The Kenya Institute of Curriculum Development CEO Prof Charles Ong’ondo has warned that reversing the Competency Based Curriculum (CBC) would cost the country more than sh. 200 billion.
The KICD boss says the government rolled out CBC after conducting intensive stakeholder consultations in response to the needs of the 21st century about creativity, imagination and digital literacy.
His comments comes barely a day after Alliance National Congress (ANC) leader, Musalia Mudavadi, said his Kenya Kwanza alliance will scrap the CBC once they form the next government.
Speaking on Sunday, Mudavadi said the programme was implemented in a rush, and without consultation with stakeholders.
“The controversial Competence-Based-Curriculum of education will be scraped once the Ruto/Mudavadi government takes power in August,” he said on Twitter.
The ANC leader through his party said the CBC system is a burden to parents in the country.
“This year parents have suffered. This system is good but maybe it has been implemented hurriedly. We don’t know when a term started or when it ends
“If elected, we will do away with the system,” Mudavadi said on Monday in Busia.
However the KICD boss has warned against such move saying every education reform has its “teething problems” and “some discomfort,”.
Ong’ondo says its impossible to do away with CBC as this will prove more costly to the country.
“Reversing CBC is like saying we do away with the 2010 Constitution or uproot the standard gauge railway. We would lose more than Sh200 billion invested in CBC so far,” Professor Ong’ondo said.
The KICD boss says the Competency Based Curriculum is designed to solve many problems that came with the 8.4.4 curriculum.
“If we scrap CBC, it’s like saying we go back and stop thinking about the digital world; it is like saying we go back to the knowledge-based era of recalling without the ability to demonstrate what has been learned,” he said.
Though Mudavadi argues that wide consultations were not made, the Ministry of Education officials have dismissed such claims that it rushed to implement the competency-based curriculum.
KICD assistant director Subira Neema said the reforms were taken through intense research and assessment.
“What probably our audience doesn’t know is when this process started, it started way back in 2005 and a lot of processes that were informed by research happened,” Neema said.
The assistant director added that a pilot programme was conducted before the official national rollout.
“We started with a pilot in 2017 and 2018 and then we had the national rollout. From there, we have had grade-by-grade transition,” she added.
The pioneer class is in Grade 5 and will transition to Grade 6 in April. This will be the end of upper primary school.
Neema further said the current curriculum is aligned with social and political dynamics faced in the world.
“We know that these are not static, they change from time to time and therefore it is incumbent upon the Education ministry to then look at how it addresses the issues that arise,” she said.
Curriculum Reforms and Implementation PS Fatuma Chege urged parents to be supportive of CBC.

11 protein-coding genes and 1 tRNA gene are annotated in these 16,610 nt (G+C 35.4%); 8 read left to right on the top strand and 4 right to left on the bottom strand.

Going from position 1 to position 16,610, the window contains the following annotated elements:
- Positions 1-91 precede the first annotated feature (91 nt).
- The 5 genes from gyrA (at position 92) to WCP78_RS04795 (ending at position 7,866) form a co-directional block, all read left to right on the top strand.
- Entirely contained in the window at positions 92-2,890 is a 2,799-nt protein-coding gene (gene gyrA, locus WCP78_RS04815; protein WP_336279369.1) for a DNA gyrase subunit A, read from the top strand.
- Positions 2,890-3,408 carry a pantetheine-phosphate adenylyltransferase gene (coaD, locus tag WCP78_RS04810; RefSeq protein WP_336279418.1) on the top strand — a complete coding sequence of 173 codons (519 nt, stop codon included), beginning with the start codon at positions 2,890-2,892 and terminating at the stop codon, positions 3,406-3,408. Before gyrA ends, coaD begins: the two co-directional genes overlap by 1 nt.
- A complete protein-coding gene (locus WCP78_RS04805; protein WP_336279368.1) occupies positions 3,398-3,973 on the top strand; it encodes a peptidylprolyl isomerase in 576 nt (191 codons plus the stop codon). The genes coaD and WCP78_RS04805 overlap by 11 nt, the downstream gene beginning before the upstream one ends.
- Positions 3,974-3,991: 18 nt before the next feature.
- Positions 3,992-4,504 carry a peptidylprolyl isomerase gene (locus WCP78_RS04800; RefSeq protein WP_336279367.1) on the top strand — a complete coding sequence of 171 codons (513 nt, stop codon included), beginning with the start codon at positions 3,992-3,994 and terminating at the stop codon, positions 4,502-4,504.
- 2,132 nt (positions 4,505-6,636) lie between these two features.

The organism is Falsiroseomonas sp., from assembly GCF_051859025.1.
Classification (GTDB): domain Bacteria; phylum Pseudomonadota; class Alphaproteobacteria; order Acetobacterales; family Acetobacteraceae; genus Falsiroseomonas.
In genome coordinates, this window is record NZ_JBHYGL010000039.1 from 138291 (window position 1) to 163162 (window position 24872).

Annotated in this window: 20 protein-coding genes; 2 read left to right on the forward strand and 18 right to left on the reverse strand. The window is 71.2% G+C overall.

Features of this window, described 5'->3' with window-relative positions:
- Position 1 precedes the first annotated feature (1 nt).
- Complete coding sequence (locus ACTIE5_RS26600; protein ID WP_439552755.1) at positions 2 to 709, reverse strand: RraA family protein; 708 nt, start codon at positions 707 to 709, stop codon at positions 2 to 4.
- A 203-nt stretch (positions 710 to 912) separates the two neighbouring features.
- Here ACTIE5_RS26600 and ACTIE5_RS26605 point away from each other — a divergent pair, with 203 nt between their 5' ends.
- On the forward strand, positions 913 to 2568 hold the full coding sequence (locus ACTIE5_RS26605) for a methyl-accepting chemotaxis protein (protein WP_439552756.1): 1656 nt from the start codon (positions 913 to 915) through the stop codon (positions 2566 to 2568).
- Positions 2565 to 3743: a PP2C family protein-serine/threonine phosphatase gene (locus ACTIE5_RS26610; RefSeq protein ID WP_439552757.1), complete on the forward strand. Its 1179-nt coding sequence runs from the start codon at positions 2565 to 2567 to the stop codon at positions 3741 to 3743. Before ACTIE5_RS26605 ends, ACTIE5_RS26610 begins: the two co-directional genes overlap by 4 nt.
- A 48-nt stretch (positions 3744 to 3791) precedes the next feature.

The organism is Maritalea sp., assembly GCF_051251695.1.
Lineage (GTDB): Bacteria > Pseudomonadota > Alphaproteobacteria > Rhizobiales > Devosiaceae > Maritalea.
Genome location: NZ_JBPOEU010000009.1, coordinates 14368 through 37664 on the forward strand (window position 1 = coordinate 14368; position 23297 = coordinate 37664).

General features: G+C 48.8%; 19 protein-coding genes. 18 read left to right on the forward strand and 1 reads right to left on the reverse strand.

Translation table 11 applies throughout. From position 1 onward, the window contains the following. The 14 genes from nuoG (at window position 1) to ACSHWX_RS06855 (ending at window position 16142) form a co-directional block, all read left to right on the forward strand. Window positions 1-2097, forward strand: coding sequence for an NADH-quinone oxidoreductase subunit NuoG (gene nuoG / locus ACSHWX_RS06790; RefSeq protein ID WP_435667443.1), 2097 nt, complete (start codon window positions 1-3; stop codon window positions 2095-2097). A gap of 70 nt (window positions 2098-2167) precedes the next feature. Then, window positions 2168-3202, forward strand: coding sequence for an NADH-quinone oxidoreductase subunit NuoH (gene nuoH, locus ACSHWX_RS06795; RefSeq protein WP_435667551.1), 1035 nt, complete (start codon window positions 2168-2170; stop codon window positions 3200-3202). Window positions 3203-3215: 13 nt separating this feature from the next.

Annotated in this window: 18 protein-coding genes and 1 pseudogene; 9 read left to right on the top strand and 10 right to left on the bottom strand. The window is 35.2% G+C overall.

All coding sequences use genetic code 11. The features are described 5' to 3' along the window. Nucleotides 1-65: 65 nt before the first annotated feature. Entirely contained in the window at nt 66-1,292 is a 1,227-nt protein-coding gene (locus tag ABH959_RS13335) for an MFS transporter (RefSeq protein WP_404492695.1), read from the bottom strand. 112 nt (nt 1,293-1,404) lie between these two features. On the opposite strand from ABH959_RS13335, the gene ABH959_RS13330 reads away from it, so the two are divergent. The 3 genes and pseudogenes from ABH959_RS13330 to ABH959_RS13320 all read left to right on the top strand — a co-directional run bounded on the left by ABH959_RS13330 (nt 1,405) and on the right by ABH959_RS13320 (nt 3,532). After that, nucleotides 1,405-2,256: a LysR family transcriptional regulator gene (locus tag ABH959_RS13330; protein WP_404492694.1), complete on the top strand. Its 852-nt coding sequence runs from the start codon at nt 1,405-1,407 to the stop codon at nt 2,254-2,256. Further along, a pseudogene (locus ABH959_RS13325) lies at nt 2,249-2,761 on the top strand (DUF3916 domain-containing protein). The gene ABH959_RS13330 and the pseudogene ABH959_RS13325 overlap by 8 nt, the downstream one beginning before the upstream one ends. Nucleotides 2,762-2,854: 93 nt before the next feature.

“The current reforms that are being implemented were envisioned in Vision 2030, when you want to draw a vision for your country, education becomes the core of your social pillar,” Chege said.
He faulted private school heads who impose numerous books to be bought by parents.
“The schools which were demanding more books than the ones required by the ministry were identified and asked to pull out,” she said.
Ministry of Education director general Elyas Abdi said the country is adequately prepared to host junior secondary students in 2023.
The government is expected to create 37,000 new classrooms nationally to cater for the anticipated double intake of learners.
According to projections, 1.5 million new places (37,000 classrooms) should be created by the end of next year in secondary schools.
This is meant to deal with a looming shortfall that will be caused by double intake in 2023.
In 2023 the Competency Based Curriculum (CBC) will spill over to junior secondary. Junior secondary school will comprise of Grades 7, 8 and 9.
Senior secondary school will comprise of Grades 10, 11 and 12.
In 2023, pioneer learners under the new 2-6-3-3-3 CBC system will transition to junior secondary school after sitting the Grade Six national examinations.
The Basic Education Principal Secretary Julius Jwan said that the junior secondary school will be domiciled both in secondary and primary schools.
“Classrooms used by pupils of class seven and eight will remain vacant due to the introduction of the CBC. But the classrooms will not go to waste because they are public resources. Instead, they will be used by students of Junior secondary schools,” Jwan said.
The government also allowed private schools to set up junior secondary classes to ease the transition of learners.
Education CS George Magoha said the government does not have enough land, especially in the cities, to set up all the requisite facilities ahead of the transition.
He asked private schools to start establishing additional structures to aid in the transition.
Already the Commission made the announcement that it will train at least 60,000 secondary school teachers to handle junior secondary classes in March and April 2022.